8 tips to stop procrastinating or procrastinating

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Procrastination or procrastination is a well-known phenomenon. We know we have something to do. But we don't. Still, it wouldn't take much to get started, right now.

Sort your papers, call your bank, fill out a form. Deep down, we know that it would be wise to start immediately to avoid problems. So why do not we act? In most cases, procrastinating, that is, procrastinating, allows us above all to avoid doing what bothers us.

But it is not without damage. "Procrastination is a concern because it is associated with a strong sense of guilt," insists coach Michael Ferrari, because immediate relief follows the painful impression of being at fault.

Jean-Pierre Soulier, coach and trainer, stresses "that it often takes much more time and money to make up for the steps that have not been taken than it would have been necessary to act on time." Fortunately, there are ways to motivate yourself to get going. Experts tell us eight.

1. Analyze your behaviors

"Procrastination is not a personality trait, it is a behavior that has its origin very far, in our childhood, in our family history", remembers Jean-Pierre Soulier. To stop it, you still have to identify it. Now, procrastination is versatile, changeable. You can put things off in your professional or personal life, you may not be able to decide on very small things or important events. And our ability to deceive ourselves, both to deny ourselves and to apologize, is infinite.

This is why Michael Ferrari suggests taking notes: when and under what circumstances do we procrastinate? For what reasons? And what are our explanations? This time of analysis will be useful to later make sense of our actions and recover the motivation that we lacked.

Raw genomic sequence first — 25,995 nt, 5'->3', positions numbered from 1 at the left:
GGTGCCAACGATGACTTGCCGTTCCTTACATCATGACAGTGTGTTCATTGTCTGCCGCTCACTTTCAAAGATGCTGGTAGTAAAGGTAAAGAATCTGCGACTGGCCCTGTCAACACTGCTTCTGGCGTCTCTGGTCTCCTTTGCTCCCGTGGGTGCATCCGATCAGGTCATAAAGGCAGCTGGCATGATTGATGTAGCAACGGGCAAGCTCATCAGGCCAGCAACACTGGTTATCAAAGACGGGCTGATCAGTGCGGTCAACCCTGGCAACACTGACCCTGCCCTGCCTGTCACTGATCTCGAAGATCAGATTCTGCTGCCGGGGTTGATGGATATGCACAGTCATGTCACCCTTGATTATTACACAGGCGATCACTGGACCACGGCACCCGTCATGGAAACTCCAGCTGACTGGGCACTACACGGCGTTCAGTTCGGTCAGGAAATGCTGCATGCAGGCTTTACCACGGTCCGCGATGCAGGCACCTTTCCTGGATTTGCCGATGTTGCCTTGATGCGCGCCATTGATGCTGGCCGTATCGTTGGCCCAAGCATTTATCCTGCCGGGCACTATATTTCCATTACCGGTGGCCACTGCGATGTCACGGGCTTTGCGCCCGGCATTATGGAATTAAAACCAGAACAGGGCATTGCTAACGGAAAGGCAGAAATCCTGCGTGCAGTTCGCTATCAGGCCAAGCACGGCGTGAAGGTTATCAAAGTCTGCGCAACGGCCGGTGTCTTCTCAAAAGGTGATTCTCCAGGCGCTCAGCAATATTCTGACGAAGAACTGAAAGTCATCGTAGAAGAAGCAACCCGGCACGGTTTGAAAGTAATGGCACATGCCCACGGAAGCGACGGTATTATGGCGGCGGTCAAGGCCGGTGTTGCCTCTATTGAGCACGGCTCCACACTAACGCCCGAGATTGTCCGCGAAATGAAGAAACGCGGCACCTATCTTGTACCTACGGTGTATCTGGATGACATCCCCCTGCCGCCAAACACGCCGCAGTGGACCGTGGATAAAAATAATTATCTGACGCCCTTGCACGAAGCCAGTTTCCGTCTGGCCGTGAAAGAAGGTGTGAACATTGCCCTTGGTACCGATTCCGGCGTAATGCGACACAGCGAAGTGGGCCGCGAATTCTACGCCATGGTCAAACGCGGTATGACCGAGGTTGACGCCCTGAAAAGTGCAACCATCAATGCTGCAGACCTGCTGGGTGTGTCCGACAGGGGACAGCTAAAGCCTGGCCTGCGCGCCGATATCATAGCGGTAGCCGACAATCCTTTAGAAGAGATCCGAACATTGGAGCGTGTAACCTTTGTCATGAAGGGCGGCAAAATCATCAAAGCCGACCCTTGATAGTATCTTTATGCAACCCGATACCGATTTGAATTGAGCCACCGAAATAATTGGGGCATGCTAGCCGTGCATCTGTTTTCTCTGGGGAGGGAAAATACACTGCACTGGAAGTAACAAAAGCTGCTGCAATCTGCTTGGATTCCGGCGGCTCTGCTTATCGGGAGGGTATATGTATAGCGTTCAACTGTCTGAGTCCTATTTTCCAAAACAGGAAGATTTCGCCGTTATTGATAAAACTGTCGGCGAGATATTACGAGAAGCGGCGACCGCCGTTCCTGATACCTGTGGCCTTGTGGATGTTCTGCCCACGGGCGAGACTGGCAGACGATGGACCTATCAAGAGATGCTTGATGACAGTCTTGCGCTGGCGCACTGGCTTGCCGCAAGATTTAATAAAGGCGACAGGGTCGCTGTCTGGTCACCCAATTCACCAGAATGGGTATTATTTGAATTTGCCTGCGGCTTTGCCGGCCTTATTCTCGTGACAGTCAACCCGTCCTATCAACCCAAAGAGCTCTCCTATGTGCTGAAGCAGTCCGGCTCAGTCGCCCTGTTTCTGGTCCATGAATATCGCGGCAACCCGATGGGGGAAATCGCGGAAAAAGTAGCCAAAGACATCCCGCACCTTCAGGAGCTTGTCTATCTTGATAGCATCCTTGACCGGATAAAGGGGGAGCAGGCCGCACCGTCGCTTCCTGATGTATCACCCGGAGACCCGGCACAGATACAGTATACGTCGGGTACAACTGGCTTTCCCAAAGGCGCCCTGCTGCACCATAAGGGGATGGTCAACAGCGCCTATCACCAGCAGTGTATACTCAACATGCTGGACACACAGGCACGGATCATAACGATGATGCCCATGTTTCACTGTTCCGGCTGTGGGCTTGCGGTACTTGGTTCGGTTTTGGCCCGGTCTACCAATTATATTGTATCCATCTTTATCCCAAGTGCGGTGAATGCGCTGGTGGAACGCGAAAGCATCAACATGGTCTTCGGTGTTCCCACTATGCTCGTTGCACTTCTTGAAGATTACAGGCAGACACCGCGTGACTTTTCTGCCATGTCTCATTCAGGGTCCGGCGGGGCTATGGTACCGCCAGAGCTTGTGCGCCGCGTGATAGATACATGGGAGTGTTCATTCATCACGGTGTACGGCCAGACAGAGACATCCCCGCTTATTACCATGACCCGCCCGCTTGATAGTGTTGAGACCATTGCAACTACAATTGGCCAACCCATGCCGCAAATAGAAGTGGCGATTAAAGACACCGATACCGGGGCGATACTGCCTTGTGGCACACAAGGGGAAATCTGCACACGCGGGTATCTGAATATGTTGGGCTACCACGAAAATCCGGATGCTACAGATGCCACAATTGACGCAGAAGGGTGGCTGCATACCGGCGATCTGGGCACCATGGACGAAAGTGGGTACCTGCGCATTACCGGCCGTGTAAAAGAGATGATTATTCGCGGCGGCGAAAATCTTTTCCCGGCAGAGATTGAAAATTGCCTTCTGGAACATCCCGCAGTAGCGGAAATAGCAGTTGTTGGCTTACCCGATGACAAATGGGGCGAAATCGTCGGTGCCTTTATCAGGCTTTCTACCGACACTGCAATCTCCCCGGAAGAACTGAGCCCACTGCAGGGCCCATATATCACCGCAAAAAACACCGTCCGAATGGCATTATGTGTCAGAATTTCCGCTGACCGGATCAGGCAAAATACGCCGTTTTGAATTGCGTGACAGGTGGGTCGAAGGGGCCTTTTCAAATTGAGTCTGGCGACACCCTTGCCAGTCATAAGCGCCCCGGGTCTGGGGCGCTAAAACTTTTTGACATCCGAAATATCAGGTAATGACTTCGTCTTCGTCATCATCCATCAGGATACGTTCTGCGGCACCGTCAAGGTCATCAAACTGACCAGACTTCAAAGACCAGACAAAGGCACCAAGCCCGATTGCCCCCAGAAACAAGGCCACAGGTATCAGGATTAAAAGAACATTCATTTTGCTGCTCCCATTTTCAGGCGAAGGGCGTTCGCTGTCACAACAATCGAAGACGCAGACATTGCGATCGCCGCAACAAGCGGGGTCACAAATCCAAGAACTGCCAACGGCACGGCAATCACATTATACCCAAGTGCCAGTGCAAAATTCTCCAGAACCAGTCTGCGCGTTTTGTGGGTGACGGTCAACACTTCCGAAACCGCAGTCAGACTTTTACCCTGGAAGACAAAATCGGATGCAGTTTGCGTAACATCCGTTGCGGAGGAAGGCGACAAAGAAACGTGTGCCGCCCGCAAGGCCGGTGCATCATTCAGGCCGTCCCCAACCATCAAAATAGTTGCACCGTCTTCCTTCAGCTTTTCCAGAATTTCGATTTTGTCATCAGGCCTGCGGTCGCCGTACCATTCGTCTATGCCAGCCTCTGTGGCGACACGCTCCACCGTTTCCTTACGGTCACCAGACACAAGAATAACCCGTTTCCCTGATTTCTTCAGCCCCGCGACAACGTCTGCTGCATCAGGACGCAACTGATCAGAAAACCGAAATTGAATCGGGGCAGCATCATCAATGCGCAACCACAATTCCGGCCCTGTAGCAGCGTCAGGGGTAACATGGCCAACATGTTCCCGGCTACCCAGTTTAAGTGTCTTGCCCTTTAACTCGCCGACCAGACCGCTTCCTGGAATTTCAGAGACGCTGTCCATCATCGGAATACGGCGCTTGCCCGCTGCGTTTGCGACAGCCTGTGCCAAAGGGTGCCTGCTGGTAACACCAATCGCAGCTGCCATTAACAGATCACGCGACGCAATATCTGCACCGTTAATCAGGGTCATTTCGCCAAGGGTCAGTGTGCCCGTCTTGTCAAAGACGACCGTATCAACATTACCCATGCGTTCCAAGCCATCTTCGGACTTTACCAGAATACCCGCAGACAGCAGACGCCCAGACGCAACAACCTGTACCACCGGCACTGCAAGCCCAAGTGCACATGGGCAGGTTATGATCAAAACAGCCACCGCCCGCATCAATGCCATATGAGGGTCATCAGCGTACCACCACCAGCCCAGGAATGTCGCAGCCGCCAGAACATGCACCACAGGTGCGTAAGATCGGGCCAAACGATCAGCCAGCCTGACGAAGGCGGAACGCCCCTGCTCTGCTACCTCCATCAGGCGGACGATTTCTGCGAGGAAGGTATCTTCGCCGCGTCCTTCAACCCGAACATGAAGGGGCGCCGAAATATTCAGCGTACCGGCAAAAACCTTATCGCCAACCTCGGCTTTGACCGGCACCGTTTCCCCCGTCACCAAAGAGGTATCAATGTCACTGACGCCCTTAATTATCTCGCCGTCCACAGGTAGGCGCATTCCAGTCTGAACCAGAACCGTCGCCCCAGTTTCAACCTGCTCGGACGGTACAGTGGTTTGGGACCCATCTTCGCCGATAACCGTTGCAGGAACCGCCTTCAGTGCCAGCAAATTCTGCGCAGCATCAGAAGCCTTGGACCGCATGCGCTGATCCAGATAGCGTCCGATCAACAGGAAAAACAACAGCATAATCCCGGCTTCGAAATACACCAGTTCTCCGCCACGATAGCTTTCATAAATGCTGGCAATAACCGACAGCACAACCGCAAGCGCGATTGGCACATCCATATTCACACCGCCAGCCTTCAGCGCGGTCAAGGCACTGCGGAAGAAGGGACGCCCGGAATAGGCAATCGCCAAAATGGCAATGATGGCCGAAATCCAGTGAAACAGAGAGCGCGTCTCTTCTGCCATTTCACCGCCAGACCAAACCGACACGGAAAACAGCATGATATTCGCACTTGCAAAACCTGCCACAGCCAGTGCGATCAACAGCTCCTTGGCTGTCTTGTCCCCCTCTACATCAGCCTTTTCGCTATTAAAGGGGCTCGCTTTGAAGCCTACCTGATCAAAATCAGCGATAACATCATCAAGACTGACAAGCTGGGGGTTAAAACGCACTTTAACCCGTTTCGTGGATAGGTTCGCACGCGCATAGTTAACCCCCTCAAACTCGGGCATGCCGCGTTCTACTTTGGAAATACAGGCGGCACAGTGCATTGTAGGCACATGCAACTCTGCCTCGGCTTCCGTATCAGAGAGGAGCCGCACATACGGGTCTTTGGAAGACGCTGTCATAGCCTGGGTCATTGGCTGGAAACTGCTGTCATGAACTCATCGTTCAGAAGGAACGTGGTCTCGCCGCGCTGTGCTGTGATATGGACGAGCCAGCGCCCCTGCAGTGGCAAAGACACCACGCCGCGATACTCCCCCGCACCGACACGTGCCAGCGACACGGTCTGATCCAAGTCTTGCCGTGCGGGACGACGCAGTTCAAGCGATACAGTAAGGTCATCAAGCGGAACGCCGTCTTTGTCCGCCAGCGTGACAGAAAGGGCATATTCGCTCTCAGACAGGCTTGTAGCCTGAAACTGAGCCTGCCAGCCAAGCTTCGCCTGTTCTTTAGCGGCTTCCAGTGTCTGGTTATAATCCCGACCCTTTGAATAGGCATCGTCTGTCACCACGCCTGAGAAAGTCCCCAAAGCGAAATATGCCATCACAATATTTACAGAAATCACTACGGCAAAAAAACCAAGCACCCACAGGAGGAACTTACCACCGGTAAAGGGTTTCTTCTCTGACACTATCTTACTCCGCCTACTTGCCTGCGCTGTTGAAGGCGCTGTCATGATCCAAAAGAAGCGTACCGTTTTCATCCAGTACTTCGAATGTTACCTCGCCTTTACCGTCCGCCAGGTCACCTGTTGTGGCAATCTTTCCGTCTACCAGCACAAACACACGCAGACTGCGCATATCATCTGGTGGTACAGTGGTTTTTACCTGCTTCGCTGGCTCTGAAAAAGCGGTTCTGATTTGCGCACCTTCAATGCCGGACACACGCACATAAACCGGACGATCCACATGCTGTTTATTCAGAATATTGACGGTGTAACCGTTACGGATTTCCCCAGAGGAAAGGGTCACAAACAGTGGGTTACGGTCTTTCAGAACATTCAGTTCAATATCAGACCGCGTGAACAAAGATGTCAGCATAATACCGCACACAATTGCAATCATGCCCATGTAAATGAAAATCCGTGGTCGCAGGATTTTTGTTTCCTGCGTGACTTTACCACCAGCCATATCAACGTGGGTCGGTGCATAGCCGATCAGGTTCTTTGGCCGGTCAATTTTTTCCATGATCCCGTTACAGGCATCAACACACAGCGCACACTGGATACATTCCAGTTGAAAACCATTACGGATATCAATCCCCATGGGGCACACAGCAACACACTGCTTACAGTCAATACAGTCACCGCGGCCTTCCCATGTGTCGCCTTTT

2. Experiment with new ways of doing things

Willpower is not enough to change. Jean-Pierre Soulier warns us. "You do not change the behavior. On the other hand, we can replace it by expanding the field of possibilities, experimenting. Little by little we are adopting new ways of doing things that will allow us to create new circuits. It is like the smoker who stops smoking. The original circuit he is still there, but he has experienced a new and more satisfying behavior. He ends up preferring the first one. "

3. Do it step by step

It is essential not to have any illusions about your revolution and to accept small steps. Michael Ferrari recommends taking the time to break down the action we are taking, step by step, asking at each point what we must do to achieve it.

"When we postpone things, we often postpone action because we no longer feel or do not know how to do it. We simply do not see how to do it. Specifying as precisely as possible how we should proceed allows us to deviate from the global vision that concerns us and return to the concrete. , more easily accessible by our paralyzed brain. So the path is easy to draw. "

4. Do not set the bar too high

"Give yourself modest and close goals to gain confidence," said Michael Ferrari. The potential long-term benefits of an action are less exciting than those that might be expected in the short term. And allow yourself to fail! First attempts do not work? Instead of saying to yourself, "It is done for me!" Take a look at yourself, analyze what went wrong, see what experience has given you. And move on to another exercise instead of giving up.